intheWaterNot sure what’s happening here but I bet he’s glad of that wetsuit.
And – under we go……….
pillar
pillar2
All using the same technique – no collisions – and the end is in sight.
pillar3
pillar4
 
For the trip back downstream the ‘Fried Egg’ has acquired a sharply dressed captain!underBridge
This wasn’t a race, but I believe there was a prize for the best float. I don’t know who won.  You be the judge. Here’s a reminder of the gallant participants in the 2016 Hereford River Carnival Parade.bananaMan
barrels8
bridgeInSight
castle
cygnet2
harrisonClark
parade2
royalty
shirleysWheels
swan

Muscle power! La Vuelta Ciclista a España 2015

Last month I had my first experience of seeing the Vuelta Ciclista a España  at close quarters – close enough to see the effort on the cyclists’ faces, witness the strength and endurance of those participants as they pushed themselves to their physical limits – it was amazing to think that just days earlier some of them had taken part in the Tour de France as well!
Here’s a run down of all the stages to give you an idea of just how arduous this cycling game is: (game! sorry, lads!)

Nr Date Start and finish Length Type
1 Sa 22-8 Vuelta 2015 stage 1 Puerto Banús – Marbella 7.4 km TTT
2 Su 23-8 Vuelta 2015 stage 2 Alhaurín de la Torre – Caminito del Rey 158.7 km finish uphill
3 Mo 24-8 Vuelta 2015 stage 3 Mijas – Malaga 158.4 km hills, flat finish
4 Tu 25-8 Vuelta 2015 stage 4 Estepona – Vejer de la Frontera 209.6 km flat, finish uphill
5 We 26-8 Vuelta 2015 stage 5 Rota – Alcala de Guadaira 167.3 km flat
6 Th 27-8 Vuelta 2015 stage 6 Córdoba – Sierra de Cazorla 200.3 km finish uphill
7 Fr 28-8 Vuelta 2015 stage 7 Jódar – Capileira / La Alpujarras 191.1 km mountains
8 Sa 29-8 Vuelta 2015 stage 8 Puebla de Don Fadrique – Murcia 182.5 km hills
9 Su 30-8 Vuelta 2015 stage 9 Torrevieja – Cumbre del Sol 168.3 km hills, flat start
10 Mo 31-8 Vuelta 2015 stage 10 Valencia – Castellón 146.6 km hills
Tu 1-9 rest day
11 We 2-9 Vuelta 2015 stage 11 Andorra la Vella – Cortals d´Encamp (And) 138.0 km mountains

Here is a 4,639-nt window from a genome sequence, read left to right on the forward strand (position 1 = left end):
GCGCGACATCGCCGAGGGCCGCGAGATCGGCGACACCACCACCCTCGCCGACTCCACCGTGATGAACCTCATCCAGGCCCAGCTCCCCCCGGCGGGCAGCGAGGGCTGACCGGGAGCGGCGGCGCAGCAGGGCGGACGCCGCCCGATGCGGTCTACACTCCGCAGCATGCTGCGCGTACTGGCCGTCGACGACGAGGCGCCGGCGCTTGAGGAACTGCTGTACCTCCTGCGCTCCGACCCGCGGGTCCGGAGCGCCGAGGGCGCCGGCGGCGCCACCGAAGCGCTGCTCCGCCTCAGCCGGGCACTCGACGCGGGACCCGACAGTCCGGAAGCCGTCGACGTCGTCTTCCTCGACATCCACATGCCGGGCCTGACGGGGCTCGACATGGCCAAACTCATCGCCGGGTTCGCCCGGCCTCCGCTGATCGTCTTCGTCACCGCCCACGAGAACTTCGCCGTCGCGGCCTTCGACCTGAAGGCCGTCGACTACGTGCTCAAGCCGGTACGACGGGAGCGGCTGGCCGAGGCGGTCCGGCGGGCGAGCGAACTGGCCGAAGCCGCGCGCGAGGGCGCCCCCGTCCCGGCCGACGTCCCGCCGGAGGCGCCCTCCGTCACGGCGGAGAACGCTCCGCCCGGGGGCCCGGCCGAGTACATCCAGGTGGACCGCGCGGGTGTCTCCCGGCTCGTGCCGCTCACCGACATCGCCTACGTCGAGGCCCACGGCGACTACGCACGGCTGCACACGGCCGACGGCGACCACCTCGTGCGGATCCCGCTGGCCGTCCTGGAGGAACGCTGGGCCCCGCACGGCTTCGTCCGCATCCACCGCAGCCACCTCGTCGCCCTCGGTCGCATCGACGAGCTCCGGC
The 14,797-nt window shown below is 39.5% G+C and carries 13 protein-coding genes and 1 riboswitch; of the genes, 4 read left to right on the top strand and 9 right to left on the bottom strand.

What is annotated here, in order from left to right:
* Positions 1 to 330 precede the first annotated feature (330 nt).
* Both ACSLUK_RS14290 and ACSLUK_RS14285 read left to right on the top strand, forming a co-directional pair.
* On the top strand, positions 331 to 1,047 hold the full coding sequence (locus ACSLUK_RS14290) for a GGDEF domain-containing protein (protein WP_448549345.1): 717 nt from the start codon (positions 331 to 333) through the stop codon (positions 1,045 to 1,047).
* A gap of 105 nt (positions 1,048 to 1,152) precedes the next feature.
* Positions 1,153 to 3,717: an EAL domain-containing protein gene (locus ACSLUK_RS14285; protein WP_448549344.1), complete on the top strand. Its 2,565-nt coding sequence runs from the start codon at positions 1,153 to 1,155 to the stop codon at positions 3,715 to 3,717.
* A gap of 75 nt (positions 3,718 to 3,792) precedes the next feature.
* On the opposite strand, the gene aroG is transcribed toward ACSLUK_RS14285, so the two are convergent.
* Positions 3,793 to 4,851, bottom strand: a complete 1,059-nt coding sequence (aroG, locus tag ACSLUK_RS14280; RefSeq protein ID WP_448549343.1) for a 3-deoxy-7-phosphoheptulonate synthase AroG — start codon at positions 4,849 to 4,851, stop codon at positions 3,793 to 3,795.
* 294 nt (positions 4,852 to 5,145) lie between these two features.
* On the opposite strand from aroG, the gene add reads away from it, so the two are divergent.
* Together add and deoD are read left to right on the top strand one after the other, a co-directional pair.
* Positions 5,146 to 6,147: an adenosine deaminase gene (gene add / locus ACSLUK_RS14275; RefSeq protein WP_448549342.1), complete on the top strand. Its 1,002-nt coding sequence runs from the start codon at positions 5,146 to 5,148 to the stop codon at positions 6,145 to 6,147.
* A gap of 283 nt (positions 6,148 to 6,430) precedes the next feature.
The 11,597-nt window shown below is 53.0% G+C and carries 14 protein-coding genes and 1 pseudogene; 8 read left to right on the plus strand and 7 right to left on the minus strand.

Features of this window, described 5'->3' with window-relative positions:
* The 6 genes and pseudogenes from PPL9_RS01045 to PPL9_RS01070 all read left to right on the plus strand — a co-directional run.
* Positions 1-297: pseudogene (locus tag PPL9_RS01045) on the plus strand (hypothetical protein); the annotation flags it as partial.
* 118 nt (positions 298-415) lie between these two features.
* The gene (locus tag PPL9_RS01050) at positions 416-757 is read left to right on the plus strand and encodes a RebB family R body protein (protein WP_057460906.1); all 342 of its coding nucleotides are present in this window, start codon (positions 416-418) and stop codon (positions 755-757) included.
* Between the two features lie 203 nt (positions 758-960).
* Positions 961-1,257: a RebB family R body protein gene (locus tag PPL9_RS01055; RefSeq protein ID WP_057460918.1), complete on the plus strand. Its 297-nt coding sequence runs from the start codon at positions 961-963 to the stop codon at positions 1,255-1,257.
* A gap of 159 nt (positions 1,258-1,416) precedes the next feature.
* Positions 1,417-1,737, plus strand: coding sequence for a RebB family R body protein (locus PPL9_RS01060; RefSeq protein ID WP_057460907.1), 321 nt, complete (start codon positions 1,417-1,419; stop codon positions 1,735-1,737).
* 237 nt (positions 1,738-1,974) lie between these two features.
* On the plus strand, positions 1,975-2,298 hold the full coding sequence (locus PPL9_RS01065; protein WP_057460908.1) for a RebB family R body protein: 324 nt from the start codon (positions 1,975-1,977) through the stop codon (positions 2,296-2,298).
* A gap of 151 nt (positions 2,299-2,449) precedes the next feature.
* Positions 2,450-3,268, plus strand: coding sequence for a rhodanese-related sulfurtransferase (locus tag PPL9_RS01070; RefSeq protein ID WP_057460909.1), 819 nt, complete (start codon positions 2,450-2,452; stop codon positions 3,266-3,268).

12 Th 3-9 Vuelta 2015 stage 12 Escaldes / Engordany (And) – Lleida 173.0 km hills, flat finish
13 Fr 4-9 Vuelta 2015 stage 13 Calatayud – Tarazona 178.0 km hills
14 Sa 5-9 Vuelta 2015 stage 14 Vitoria – Alto Campoo / Fuente del Chivo 215.0 km mountains, flat start
15 Su 6-9 Vuelta 2015 stage 15 Comillas – Sotres 175.8 km mountains, flat start
16 Mo 7-9 Vuelta 2015 stage 16 Luarca – Ermita de Alba 184.0 km mountains
Tu 8-9 rest day
17 We 9-9 Vuelta 2015 stage 17 Burgos – Burgos 38.7 km ITT
18 Th 10-9 Vuelta 2015 stage 18 Roa – Riaza 204.0 km hills
19 Fr 11-9 Vuelta 2015 stage 19 Medina del Campo – Ávila 185.8 km hills
20 Sa 12-9 Vuelta 2015 stage 20 San Lorenzo de El Escorial – Cercedilla 175.8 km mountains
21 Su 13-9 Vuelta 2015 stage 21 Alcalá de Henares – Madrid 98.8 km flat

A quick calculation means that they covered around 3,170 kilometres over the 21 days, not counting time trials, and averaged 175 km a day – not bad! According to the two entertaining Spanish television commentators, cyclists need to take in 6,000 calories a day to sustain this effort – well, the training might help as well, of course – they commented that the UK’s  own Chris Froome, who is held in high regard in Spain, was stick thin compared to some – unfortunately, despite being victorious in the Tour de France in 2013 and 2015, this year in Spain he suffered a mishap and fractured a foot. Inevitably, he had to drop out, but not before completing that stage.
The reason that this year’s Vuelta caught my attention was because Stage 18 would be passing through Riaza, a small town in the mountains in Segovia a stone’s throw from where my husband was born. I know this area well – been going there for 40 years, in fact. In the end we didn’t see the tour there, though – I was lucky enough to be taken to Avila to watch Stage 19 instead. I say ‘lucky’ because my ‘guide’ for the day was a nephew-in-law who is from Avila, knows the area like the back of his hand and is a keen cyclist – result!!  As well as that, Avila is a beautiful place, surrounded by an impressive – and intact – city wall.
muralla2   muralla3